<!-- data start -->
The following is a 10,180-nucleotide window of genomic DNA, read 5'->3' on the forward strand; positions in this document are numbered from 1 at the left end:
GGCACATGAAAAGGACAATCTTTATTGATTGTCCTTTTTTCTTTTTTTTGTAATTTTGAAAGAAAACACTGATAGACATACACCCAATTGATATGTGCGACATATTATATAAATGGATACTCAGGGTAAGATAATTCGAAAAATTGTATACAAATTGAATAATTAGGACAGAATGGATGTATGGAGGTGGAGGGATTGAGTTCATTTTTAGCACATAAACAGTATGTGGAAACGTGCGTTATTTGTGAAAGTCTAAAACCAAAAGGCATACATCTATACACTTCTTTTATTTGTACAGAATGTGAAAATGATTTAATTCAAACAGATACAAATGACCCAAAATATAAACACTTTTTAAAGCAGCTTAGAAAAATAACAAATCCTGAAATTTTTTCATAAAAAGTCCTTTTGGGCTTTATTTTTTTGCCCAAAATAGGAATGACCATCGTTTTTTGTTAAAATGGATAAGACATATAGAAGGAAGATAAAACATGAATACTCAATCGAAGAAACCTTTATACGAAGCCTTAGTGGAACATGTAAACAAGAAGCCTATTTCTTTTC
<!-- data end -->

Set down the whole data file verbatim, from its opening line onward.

The following is a 10,180-nucleotide window of genomic DNA, read 5'->3' on the forward strand; positions in this document are numbered from 1 at the left end:
GGCACATGAAAAGGACAATCTTTATTGATTGTCCTTTTTTCTTTTTTTTGTAATTTTGAAAGAAAACACTGATAGACATACACCCAATTGATATGTGCGACATATTATATAAATGGATACTCAGGGTAAGATAATTCGAAAAATTGTATACAAATTGAATAATTAGGACAGAATGGATGTATGGAGGTGGAGGGATTGAGTTCATTTTTAGCACATAAACAGTATGTGGAAACGTGCGTTATTTGTGAAAGTCTAAAACCAAAAGGCATACATCTATACACTTCTTTTATTTGTACAGAATGTGAAAATGATTTAATTCAAACAGATACAAATGACCCAAAATATAAACACTTTTTAAAGCAGCTTAGAAAAATAACAAATCCTGAAATTTTTTCATAAAAAGTCCTTTTGGGCTTTATTTTTTTGCCCAAAATAGGAATGACCATCGTTTTTTGTTAAAATGGATAAGACATATAGAAGGAAGATAAAACATGAATACTCAATCGAAGAAACCTTTATACGAAGCCTTAGTGGAACATGTAAACAAGAAGCCTATTTCTTTTC